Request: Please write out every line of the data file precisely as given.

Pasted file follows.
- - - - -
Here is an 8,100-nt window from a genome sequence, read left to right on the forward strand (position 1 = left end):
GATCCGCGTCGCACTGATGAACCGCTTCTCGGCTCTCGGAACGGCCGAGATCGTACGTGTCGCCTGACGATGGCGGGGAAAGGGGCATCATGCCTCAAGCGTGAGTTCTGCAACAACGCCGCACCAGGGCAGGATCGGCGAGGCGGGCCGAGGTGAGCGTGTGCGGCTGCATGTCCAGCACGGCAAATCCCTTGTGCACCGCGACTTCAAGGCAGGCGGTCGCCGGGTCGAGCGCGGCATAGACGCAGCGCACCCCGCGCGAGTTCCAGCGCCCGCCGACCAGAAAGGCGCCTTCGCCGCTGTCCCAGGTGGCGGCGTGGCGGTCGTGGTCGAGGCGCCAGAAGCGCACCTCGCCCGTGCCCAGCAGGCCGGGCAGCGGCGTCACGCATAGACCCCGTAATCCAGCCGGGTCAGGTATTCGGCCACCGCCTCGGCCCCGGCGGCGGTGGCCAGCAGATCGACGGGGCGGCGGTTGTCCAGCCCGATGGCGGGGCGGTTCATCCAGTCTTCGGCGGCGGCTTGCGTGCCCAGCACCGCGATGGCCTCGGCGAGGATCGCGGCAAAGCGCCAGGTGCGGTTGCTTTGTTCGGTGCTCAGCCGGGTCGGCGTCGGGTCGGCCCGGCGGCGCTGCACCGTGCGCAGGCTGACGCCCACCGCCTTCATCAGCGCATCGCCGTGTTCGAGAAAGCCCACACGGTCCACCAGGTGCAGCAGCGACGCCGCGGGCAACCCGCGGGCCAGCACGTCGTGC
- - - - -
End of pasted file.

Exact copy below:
Here is an 8,100-nt window from a genome sequence, read left to right on the forward strand (position 1 = left end):
GATCCGCGTCGCACTGATGAACCGCTTCTCGGCTCTCGGAACGGCCGAGATCGTACGTGTCGCCTGACGATGGCGGGGAAAGGGGCATCATGCCTCAAGCGTGAGTTCTGCAACAACGCCGCACCAGGGCAGGATCGGCGAGGCGGGCCGAGGTGAGCGTGTGCGGCTGCATGTCCAGCACGGCAAATCCCTTGTGCACCGCGACTTCAAGGCAGGCGGTCGCCGGGTCGAGCGCGGCATAGACGCAGCGCACCCCGCGCGAGTTCCAGCGCCCGCCGACCAGAAAGGCGCCTTCGCCGCTGTCCCAGGTGGCGGCGTGGCGGTCGTGGTCGAGGCGCCAGAAGCGCACCTCGCCCGTGCCCAGCAGGCCGGGCAGCGGCGTCACGCATAGACCCCGTAATCCAGCCGGGTCAGGTATTCGGCCACCGCCTCGGCCCCGGCGGCGGTGGCCAGCAGATCGACGGGGCGGCGGTTGTCCAGCCCGATGGCGGGGCGGTTCATCCAGTCTTCGGCGGCGGCTTGCGTGCCCAGCACCGCGATGGCCTCGGCGAGGATCGCGGCAAAGCGCCAGGTGCGGTTGCTTTGTTCGGTGCTCAGCCGGGTCGGCGTCGGGTCGGCCCGGCGGCGCTGCACCGTGCGCAGGCTGACGCCCACCGCCTTCATCAGCGCATCGCCGTGTTCGAGAAAGCCCACACGGTCCACCAGGTGCAGCAGCGACGCCGCGGGCAACCCGCGGGCCAGCACGTCGTGC